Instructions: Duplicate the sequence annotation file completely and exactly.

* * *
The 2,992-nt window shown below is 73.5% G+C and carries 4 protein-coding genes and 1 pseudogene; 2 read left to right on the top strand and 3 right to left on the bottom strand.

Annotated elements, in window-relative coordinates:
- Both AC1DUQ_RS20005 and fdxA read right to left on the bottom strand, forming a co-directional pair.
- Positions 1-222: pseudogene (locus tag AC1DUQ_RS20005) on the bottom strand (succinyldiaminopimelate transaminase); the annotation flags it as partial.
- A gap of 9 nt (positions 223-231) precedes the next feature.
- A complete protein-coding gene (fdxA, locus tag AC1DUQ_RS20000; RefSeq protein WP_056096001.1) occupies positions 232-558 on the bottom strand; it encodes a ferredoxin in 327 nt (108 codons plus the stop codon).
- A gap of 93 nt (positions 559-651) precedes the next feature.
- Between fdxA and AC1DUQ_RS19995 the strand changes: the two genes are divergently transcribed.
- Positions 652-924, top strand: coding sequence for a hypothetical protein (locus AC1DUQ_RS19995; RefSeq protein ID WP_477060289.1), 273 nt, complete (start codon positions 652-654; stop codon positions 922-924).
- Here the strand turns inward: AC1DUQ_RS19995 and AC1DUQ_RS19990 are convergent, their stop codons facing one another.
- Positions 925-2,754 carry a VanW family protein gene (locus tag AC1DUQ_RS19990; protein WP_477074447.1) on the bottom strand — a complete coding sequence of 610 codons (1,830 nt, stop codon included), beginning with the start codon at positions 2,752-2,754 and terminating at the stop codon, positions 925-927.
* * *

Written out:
The 2,992-nt window shown below is 73.5% G+C and carries 4 protein-coding genes and 1 pseudogene; 2 read left to right on the top strand and 3 right to left on the bottom strand.

Annotated elements, in window-relative coordinates:
- Both AC1DUQ_RS20005 and fdxA read right to left on the bottom strand, forming a co-directional pair.
- Positions 1-222: pseudogene (locus tag AC1DUQ_RS20005) on the bottom strand (succinyldiaminopimelate transaminase); the annotation flags it as partial.
- A gap of 9 nt (positions 223-231) precedes the next feature.
- A complete protein-coding gene (fdxA, locus tag AC1DUQ_RS20000; RefSeq protein WP_056096001.1) occupies positions 232-558 on the bottom strand; it encodes a ferredoxin in 327 nt (108 codons plus the stop codon).
- A gap of 93 nt (positions 559-651) precedes the next feature.
- Between fdxA and AC1DUQ_RS19995 the strand changes: the two genes are divergently transcribed.
- Positions 652-924, top strand: coding sequence for a hypothetical protein (locus AC1DUQ_RS19995; RefSeq protein ID WP_477060289.1), 273 nt, complete (start codon positions 652-654; stop codon positions 922-924).
- Here the strand turns inward: AC1DUQ_RS19995 and AC1DUQ_RS19990 are convergent, their stop codons facing one another.
- Positions 925-2,754 carry a VanW family protein gene (locus tag AC1DUQ_RS19990; protein WP_477074447.1) on the bottom strand — a complete coding sequence of 610 codons (1,830 nt, stop codon included), beginning with the start codon at positions 2,752-2,754 and terminating at the stop codon, positions 925-927.